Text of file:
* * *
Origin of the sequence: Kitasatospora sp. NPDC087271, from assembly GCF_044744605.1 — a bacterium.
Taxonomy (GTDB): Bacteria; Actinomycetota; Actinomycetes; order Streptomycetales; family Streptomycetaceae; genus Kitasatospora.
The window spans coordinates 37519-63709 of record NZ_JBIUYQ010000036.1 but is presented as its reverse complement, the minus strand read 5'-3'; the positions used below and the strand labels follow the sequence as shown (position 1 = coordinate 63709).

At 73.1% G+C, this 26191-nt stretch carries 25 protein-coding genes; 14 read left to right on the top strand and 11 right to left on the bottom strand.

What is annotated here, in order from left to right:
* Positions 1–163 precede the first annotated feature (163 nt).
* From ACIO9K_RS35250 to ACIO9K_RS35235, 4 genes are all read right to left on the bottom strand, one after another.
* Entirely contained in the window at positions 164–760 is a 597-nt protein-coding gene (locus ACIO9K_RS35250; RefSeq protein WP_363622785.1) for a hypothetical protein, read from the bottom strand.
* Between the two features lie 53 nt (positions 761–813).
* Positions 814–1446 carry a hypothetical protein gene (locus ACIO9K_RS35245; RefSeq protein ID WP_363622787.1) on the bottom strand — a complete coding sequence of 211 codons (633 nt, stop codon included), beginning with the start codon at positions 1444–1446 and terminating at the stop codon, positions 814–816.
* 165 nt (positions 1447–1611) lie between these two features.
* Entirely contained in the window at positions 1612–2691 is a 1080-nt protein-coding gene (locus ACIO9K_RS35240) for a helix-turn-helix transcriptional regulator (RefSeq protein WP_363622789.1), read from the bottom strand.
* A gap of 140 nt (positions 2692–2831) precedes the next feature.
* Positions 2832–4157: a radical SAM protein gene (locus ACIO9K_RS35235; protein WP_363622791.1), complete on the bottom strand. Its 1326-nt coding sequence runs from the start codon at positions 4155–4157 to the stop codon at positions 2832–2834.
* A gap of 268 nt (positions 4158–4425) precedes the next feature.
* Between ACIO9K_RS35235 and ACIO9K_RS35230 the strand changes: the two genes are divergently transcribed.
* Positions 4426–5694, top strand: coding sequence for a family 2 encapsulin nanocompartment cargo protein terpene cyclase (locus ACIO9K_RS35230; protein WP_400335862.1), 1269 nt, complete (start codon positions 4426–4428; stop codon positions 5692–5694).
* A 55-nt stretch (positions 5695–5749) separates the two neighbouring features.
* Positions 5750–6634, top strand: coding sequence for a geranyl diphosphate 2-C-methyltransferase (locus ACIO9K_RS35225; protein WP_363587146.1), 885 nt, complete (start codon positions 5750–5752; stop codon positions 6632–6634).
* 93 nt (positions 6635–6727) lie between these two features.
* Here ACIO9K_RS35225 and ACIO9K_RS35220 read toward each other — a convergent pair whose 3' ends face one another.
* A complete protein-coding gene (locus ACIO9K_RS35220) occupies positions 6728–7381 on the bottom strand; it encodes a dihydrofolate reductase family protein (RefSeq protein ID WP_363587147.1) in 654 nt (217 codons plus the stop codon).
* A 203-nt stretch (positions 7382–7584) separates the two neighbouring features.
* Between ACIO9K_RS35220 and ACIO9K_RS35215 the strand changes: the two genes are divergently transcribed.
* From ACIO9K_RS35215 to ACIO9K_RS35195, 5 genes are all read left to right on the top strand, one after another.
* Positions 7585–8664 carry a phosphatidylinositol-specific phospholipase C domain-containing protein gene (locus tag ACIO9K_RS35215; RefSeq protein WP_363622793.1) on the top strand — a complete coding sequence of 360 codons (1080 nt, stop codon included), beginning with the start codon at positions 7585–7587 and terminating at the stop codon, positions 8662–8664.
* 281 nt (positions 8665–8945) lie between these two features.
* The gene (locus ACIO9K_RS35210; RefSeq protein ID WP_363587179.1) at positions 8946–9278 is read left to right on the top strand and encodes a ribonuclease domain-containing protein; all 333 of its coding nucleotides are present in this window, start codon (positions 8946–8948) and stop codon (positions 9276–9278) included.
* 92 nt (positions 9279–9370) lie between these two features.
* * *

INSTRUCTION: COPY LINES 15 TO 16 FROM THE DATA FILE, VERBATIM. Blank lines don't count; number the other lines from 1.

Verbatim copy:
* A gap of 268 nt (positions 4158–4425) precedes the next feature.
* Between ACIO9K_RS35235 and ACIO9K_RS35230 the strand changes: the two genes are divergently transcribed.